Animal welfare is under the spotlight in Australia
“For growth to happen, we must be globally competitive and with the changes touted for the standards and guidelines – also known as the model code – this isn’t going to happen,” Dawson told the WAPPA AGM on on 17 August.
“While I am all for good welfare standards and believe those who don’t comply should be shunned from the industry, I can’t understand why anyone would want to go above their competitor’s level.
“We don’t want to make the minimum acceptable standards greater than that of our competitors, as that will not help us compete in Asian markets.”
The pork industry has been identified by the Department of Agriculture and Food of Western Australia as a sector that could grow ten-fold in the coming years.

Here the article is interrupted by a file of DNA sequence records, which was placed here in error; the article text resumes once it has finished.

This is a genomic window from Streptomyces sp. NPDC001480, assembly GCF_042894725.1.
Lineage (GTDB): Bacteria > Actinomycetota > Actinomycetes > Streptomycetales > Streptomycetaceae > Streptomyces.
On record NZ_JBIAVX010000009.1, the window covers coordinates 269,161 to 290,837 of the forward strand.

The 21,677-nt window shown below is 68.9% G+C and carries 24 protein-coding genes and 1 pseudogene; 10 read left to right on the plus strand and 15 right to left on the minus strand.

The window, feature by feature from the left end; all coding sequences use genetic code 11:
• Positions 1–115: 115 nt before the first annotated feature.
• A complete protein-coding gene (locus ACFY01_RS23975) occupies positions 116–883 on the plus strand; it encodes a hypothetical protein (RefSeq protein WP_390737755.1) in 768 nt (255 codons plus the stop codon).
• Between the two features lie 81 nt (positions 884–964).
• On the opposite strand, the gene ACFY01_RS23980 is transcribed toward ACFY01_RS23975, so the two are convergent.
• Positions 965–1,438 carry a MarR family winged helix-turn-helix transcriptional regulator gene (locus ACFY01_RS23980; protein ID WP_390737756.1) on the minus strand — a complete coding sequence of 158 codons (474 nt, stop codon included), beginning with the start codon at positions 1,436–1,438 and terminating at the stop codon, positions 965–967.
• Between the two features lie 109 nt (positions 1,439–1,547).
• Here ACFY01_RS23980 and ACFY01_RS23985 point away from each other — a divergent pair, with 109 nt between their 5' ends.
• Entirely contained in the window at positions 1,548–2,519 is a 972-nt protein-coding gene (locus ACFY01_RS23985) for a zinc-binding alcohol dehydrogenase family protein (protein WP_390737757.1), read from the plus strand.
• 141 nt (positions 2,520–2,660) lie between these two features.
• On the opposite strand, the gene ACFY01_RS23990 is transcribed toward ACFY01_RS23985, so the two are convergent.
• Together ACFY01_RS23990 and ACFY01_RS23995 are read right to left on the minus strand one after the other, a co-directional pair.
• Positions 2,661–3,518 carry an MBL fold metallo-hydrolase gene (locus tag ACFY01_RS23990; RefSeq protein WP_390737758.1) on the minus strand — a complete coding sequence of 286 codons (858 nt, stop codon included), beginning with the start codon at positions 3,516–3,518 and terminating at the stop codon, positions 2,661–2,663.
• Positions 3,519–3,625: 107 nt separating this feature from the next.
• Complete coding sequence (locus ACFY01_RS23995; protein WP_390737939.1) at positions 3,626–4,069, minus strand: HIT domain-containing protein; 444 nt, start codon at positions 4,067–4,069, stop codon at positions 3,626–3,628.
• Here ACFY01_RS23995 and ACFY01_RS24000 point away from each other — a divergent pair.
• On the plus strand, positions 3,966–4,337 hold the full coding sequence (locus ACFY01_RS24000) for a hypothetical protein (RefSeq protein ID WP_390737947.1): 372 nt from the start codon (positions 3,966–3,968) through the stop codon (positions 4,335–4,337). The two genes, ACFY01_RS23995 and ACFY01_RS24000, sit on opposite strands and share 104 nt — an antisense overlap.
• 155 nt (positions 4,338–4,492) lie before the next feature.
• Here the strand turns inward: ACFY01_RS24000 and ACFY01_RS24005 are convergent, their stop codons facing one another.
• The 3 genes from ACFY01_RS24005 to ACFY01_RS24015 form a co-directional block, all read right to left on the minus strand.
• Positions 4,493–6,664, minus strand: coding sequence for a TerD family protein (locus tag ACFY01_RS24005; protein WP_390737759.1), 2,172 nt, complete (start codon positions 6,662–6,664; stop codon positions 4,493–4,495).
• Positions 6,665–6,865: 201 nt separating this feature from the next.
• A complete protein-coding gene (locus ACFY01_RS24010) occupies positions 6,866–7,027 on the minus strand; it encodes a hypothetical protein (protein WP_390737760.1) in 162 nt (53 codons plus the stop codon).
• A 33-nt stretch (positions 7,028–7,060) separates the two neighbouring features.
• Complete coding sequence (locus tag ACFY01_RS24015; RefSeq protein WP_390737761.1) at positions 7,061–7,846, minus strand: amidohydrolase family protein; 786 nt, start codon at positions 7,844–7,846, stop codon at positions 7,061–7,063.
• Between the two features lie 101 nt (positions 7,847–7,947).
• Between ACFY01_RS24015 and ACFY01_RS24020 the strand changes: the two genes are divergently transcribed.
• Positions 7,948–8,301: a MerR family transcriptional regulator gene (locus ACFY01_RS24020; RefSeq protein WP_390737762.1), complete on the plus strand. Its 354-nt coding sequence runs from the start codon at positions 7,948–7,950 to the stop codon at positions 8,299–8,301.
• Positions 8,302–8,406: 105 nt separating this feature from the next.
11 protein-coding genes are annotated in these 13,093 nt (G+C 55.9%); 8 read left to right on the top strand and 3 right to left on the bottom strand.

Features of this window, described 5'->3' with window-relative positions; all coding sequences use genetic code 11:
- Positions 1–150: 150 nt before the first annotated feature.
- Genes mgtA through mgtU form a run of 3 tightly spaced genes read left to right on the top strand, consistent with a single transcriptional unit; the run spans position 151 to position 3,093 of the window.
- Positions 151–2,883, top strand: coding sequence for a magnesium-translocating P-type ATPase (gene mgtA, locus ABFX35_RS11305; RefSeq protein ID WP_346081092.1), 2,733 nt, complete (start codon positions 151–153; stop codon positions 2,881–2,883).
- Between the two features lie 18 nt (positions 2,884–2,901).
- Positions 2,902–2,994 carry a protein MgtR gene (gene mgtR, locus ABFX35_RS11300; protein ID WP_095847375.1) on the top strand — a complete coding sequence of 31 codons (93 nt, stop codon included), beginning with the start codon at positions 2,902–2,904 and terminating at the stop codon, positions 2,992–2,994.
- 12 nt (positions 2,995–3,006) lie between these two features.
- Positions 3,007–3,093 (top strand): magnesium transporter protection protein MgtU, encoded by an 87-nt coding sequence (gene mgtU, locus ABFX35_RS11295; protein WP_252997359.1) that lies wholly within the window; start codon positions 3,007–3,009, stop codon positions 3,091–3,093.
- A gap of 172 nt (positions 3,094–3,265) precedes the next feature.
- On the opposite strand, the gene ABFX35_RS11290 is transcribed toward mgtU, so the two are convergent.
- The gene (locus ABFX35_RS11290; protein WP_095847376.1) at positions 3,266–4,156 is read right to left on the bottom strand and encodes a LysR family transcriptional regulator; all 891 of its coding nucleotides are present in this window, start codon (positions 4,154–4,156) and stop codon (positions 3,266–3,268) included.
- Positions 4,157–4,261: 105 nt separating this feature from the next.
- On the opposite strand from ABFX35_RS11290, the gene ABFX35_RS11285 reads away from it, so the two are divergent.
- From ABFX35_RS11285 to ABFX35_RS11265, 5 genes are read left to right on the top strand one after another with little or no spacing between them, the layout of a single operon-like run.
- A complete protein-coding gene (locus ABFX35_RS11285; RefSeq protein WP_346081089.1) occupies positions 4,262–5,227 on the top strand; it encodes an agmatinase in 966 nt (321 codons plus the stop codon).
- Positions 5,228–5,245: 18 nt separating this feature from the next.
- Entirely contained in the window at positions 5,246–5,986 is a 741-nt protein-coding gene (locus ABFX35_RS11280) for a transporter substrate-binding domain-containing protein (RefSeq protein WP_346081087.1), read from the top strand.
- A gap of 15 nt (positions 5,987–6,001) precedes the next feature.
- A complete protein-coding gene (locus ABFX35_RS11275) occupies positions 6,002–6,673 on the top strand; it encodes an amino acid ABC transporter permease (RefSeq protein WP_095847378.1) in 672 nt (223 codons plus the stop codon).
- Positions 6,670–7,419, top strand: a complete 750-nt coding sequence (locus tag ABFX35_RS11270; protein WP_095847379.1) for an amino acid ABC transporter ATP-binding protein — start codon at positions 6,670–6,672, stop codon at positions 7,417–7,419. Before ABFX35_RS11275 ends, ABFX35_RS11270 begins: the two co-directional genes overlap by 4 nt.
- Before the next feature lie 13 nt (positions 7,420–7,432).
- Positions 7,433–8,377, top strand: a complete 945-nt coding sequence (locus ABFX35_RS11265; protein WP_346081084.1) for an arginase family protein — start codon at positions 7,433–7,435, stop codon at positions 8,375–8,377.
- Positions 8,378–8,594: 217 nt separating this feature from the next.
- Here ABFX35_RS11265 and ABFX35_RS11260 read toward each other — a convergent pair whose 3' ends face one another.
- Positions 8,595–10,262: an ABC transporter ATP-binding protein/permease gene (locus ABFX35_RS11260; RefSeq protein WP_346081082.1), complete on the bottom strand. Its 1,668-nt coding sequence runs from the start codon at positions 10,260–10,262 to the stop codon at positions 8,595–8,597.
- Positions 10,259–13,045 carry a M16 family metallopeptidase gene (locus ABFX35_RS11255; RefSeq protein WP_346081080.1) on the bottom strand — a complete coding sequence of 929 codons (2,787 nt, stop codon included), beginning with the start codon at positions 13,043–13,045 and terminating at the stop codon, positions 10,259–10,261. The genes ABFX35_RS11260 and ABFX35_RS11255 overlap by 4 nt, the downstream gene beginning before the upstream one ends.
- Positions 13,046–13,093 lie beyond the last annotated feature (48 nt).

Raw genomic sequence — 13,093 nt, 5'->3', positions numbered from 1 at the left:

Australia has seen rampant growth in its pork industry, with pig numbers in Western Australia alone rising by more by than 10% for the third year in row. Demand for pork has been driven by a surge in free-range meat, as well as steady demand for exports.
But more and more pork producers have moved away from intensive farming practices to eco-shelters and free-range meat systems. Dr Kate Savage, a veterinarian at Protec, said this was positive, but has warned pork producers that heat stress could affect mating.
With this in mind, she said, animal welfare of pigs remains a paramount concern, especially as producers will have less control over temperature and the time pigs spend outdoors.
“WA producers have seen good pig prices, hopefully putting them in a good financial position, so the aim now should be to reinvest back into the farms and continue to look into lowering cost of production, which will help ensure a viable and bright future for WA producers in the years ahead,” said WAPPA executive committee member Dean Romaniello.